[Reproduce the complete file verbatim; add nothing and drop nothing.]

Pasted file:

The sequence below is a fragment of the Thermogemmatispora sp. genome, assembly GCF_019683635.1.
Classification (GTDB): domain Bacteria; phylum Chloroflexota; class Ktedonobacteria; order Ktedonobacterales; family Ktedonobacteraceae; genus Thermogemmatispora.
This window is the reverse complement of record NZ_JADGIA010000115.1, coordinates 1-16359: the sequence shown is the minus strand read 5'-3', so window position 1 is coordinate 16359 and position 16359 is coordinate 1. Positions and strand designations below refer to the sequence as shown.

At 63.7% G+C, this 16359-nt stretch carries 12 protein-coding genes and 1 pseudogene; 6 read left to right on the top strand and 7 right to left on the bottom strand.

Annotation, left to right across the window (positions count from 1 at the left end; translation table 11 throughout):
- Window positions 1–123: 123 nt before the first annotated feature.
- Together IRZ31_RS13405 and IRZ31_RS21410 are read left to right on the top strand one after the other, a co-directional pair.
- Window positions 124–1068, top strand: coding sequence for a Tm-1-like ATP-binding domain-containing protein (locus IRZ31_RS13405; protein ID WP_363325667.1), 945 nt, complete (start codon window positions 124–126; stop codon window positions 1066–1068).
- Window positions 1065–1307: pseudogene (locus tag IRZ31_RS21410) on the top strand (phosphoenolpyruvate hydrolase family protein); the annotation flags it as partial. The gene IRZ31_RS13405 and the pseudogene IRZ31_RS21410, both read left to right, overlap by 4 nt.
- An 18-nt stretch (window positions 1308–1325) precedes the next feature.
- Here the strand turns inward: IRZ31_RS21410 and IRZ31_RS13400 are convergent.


The sequence below is a fragment of the Thermogemmatispora sp. genome, assembly GCF_019683635.1.
Classification (GTDB): domain Bacteria; phylum Chloroflexota; class Ktedonobacteria; order Ktedonobacterales; family Ktedonobacteraceae; genus Thermogemmatispora.
This window is the reverse complement of record NZ_JADGIA010000115.1, coordinates 1-16359: the sequence shown is the minus strand read 5'-3', so window position 1 is coordinate 16359 and position 16359 is coordinate 1. Positions and strand designations below refer to the sequence as shown.

At 63.7% G+C, this 16359-nt stretch carries 12 protein-coding genes and 1 pseudogene; 6 read left to right on the top strand and 7 right to left on the bottom strand.

Annotation, left to right across the window (positions count from 1 at the left end; translation table 11 throughout):
- Window positions 1–123: 123 nt before the first annotated feature.
- Together IRZ31_RS13405 and IRZ31_RS21410 are read left to right on the top strand one after the other, a co-directional pair.
- Window positions 124–1068, top strand: coding sequence for a Tm-1-like ATP-binding domain-containing protein (locus IRZ31_RS13405; protein ID WP_363325667.1), 945 nt, complete (start codon window positions 124–126; stop codon window positions 1066–1068).
- Window positions 1065–1307: pseudogene (locus tag IRZ31_RS21410) on the top strand (phosphoenolpyruvate hydrolase family protein); the annotation flags it as partial. The gene IRZ31_RS13405 and the pseudogene IRZ31_RS21410, both read left to right, overlap by 4 nt.
- An 18-nt stretch (window positions 1308–1325) precedes the next feature.
- Here the strand turns inward: IRZ31_RS21410 and IRZ31_RS13400 are convergent.